Practice worksheet included with online video training.

## Transcript

In this video, we'll look at how to use Boolean algebra in array formulas for AND and OR logic.

In an earlier video, I showed how AND logic corresponds to multiplication and OR logic corresponds to addition.

Let's look at how to apply this in an array formula.

In the first worksheet, we want to sum orders where the state is Texas or "tx" and the amount is greater than 125.

I'll work through the problem step-by-step.

In column H, I'll test if state is equal to "tx".

In column I, I'll test if the amount is greater than 125.

Now, because AND logic requires multiplication, I'll multiply these results together in column J.

Notice we only get 1s where the state is "tx" and the amount greater than 125. All other cases are zero.

In column K, I'll multiply column J by the amounts in column C.

You can see that column J works like a filter.

The only values that survive are those where both conditions are TRUE.

If I sum the result, we get \$500.

We can put this logic in an all-in-one formula.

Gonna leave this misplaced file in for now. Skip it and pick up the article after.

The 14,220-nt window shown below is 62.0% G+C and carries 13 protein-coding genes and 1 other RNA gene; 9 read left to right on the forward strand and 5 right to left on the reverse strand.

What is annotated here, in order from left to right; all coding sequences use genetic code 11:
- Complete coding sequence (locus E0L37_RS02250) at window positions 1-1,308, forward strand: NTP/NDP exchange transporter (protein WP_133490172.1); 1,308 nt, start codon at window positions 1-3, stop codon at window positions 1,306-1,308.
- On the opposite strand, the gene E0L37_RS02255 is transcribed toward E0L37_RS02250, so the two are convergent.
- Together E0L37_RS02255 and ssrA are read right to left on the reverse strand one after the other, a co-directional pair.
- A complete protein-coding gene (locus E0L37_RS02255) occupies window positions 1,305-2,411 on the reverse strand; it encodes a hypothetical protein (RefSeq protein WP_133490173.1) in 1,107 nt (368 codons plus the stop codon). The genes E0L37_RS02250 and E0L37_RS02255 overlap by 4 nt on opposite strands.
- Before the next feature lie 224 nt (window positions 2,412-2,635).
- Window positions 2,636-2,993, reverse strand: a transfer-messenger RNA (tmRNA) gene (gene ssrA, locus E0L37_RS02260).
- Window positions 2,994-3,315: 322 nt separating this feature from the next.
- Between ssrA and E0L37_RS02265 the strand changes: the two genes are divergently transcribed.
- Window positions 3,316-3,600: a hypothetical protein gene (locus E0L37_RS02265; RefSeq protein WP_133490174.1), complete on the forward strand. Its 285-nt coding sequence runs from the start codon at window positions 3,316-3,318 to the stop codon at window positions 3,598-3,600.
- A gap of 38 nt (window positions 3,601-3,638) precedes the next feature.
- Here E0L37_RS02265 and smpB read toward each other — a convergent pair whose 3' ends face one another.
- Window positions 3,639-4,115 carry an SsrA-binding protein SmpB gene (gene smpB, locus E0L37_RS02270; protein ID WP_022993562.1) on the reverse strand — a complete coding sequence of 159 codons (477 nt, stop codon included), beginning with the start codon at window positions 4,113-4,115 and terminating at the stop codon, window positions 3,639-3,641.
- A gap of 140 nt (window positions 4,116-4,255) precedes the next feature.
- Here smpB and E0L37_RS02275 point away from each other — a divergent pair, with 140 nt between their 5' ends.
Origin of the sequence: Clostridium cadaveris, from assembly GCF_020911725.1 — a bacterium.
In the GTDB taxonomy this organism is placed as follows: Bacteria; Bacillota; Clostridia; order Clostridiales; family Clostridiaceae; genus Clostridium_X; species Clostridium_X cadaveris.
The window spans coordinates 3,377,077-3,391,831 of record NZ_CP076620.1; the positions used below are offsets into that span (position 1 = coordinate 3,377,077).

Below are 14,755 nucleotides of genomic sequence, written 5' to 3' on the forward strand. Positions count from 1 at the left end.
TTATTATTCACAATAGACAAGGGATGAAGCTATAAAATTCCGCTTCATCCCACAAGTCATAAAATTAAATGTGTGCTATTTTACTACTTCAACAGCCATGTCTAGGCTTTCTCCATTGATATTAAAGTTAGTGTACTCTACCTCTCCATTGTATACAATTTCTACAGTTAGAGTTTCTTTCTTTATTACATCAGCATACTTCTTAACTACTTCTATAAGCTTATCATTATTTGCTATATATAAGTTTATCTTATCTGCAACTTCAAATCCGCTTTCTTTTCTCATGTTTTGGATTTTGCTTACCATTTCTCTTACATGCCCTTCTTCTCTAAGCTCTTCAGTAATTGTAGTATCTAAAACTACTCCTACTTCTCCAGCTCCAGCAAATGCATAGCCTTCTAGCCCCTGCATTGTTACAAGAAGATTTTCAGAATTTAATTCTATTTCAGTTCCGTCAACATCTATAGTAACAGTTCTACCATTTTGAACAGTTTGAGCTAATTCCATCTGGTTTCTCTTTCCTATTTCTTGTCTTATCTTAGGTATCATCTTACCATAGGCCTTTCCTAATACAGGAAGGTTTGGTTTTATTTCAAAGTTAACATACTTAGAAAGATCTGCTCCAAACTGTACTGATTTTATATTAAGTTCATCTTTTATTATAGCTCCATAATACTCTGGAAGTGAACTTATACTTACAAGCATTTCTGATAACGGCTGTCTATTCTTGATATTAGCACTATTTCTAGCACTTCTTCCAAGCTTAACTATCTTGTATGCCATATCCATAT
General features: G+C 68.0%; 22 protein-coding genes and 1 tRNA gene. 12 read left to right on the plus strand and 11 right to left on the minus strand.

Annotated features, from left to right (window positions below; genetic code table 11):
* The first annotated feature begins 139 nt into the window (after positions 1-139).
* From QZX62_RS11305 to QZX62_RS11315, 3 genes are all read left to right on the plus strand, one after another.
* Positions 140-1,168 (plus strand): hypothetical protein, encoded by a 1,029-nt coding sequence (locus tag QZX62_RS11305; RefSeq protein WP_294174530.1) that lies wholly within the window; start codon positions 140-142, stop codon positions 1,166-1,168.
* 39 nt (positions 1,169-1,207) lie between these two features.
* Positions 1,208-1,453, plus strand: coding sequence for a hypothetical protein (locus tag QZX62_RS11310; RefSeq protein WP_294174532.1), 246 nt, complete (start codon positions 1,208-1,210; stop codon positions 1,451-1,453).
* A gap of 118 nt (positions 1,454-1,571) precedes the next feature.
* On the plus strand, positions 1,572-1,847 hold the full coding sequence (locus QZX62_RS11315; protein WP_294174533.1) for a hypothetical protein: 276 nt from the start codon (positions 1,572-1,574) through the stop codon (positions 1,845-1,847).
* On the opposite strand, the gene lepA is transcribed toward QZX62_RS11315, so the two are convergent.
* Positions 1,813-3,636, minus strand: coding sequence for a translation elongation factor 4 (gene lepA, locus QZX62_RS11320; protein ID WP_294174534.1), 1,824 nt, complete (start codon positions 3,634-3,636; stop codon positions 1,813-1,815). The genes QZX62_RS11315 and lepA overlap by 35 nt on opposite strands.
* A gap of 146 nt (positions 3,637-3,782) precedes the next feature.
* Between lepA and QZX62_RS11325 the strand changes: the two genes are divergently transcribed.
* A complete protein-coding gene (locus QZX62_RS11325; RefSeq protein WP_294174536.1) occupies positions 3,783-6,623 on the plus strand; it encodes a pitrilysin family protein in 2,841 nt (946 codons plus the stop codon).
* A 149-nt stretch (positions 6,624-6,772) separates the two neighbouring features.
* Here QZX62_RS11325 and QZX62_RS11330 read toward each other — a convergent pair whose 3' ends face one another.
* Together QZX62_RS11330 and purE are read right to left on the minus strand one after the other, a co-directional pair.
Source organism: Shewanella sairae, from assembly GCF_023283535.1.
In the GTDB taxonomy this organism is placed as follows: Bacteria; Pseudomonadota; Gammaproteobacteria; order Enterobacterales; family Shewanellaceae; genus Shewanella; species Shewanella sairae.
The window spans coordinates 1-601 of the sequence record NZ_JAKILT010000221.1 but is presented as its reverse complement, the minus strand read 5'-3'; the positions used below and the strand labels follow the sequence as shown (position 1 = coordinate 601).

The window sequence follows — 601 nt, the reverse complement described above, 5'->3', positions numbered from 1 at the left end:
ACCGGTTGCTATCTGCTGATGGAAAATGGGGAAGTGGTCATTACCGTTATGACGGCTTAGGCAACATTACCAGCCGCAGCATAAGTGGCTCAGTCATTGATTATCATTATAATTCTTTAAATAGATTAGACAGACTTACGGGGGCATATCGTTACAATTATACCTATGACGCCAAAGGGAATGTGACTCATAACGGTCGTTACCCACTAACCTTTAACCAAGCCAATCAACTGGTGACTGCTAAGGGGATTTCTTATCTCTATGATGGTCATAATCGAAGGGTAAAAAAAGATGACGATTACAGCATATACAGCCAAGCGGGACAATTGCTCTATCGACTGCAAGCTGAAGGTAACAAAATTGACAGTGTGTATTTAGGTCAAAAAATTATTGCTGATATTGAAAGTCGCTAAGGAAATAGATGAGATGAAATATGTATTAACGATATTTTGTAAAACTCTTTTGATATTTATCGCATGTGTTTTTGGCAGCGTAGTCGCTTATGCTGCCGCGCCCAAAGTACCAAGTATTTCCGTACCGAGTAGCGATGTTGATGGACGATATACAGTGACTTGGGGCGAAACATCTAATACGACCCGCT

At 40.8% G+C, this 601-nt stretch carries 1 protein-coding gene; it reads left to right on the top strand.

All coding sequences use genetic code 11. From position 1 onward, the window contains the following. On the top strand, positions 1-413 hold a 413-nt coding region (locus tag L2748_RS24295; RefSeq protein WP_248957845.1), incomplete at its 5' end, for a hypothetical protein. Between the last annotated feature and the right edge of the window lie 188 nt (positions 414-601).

Notice the logic is identical.

We are simply multiplying the expressions from column H and column I together, then multiplying that result by column C.

Now let's look at OR logic.

Here we want to sum orders where the state is "tx" OR the amount is greater than 125.

Columns H and I contain the same formulas we've already seen.

In column J, since OR logic requires addition, I'll add these columns together.

Notice we get 2 when both conditions are true.

Now, I need a boolean result, so I'll force a TRUE or FALSE by checking if the result is greater than zero.

In column K, I multiply column J by the amounts.

The math operation automatically coerces the TRUE and FALSE values in column J to 1s and 0s.

Again, column J works like a filter, only allowing values that meet criteria.

If I sum the results in column K, we get \$1250.

The all-in-one formula uses the same logic.

After we add the two conditions together, we need to check the results against zero to force a boolean result. Then we multiply by the amounts.

Finally, you might wonder why we aren't using the AND and OR functions directly to get these same results.

The problem is that these functions are meant to aggregate results. In other words, if you give them an array, you'll get back a single result. This won't work when you're processing multiple values in an array formula.

Author

### Dave Bruns

Hi - I'm Dave Bruns, and I run Exceljet with my wife, Lisa. Our goal is to help you work faster in Excel. We create short videos, and clear examples of formulas, functions, pivot tables, conditional formatting, and charts.